Jennifer Zamora is talking about the crash that killed her husband Javier, an army veteran who served a tour of duty in Iraq.
Their daughter Maxine, 15 at the time, was also in the car, and sustained only a scrape, but was left emotionally scarred.
"It is hard to move forward, it is hard to love again, it is hard to be there for my children when I'm hurting so bad," said Zamora, who attended high school in the valley, but now lives in Fort Worth, Texas.
While she lost her husband 12 years ago on State Route 79 near Hemet, the shock, anger, and sadness have not diminished.
"It wasn't just that a vehicle impacted another vehicle, that impact crushed my life," said Zamora.
Maxine, in 2014, after years of emotional turmoil, took her own life, leaving behind a husband and a two-year-old daughter.
Zamora says the death of Maxine's father was no doubt a contributing factor.
"There is no terminology for a parent who has lost a child," said Zamora.
Unfortunately, her experience is just one example of a growing number of crashes around the country caused by distracted drivers.
In fact, in 2013, the National Safety Council estimates texting while driving contributed to 341,000 accidents.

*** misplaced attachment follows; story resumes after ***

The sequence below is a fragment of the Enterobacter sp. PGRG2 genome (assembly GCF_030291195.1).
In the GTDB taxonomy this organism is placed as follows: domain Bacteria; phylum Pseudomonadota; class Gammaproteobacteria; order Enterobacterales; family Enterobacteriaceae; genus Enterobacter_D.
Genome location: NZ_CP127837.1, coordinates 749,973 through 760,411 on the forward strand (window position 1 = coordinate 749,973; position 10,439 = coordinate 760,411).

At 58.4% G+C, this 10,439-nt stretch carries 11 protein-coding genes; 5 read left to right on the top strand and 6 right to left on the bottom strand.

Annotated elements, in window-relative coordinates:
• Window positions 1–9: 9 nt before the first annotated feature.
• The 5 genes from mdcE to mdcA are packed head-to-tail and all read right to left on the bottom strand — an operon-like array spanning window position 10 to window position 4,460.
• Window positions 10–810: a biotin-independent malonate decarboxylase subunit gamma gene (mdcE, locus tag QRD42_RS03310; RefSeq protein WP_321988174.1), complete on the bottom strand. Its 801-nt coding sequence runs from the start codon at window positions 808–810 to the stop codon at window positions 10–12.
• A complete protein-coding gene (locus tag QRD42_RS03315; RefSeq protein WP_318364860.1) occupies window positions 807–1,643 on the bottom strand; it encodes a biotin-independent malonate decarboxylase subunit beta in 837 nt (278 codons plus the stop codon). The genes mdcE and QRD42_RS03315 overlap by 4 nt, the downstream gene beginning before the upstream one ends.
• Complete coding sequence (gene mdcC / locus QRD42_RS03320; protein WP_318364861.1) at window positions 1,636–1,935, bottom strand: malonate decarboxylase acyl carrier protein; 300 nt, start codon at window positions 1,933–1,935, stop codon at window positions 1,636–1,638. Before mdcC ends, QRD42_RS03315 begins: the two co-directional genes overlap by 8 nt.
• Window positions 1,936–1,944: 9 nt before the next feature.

"Unlike people who are suffering from terminal illness, with no cure, we have the cure to this epidemic. It is simply drive responsibly," said Zamora.
Zamora shared her story Wednesday with members of the Southern California Association of Governments, meeting in Palm Desert.
Also speaking at the meeting, an Automobile Club representative, who spoke in support of Assembly Bill 47.
If approved it would add one point to the license of a driver caught using a phone while driving.
It would go into effect in January 2021.
"We believe this is a step in the right direction, to put more teeth into the law, to make the penalties more of a consideration for drivers," said Automobile Club spokesperson Doug Shupe.
Zamora says she supports the bill and thinks there should be tougher laws aimed at deterring people from driving distracted.
"Why do we have to wait until tragedy strikes before we act," said Zamora.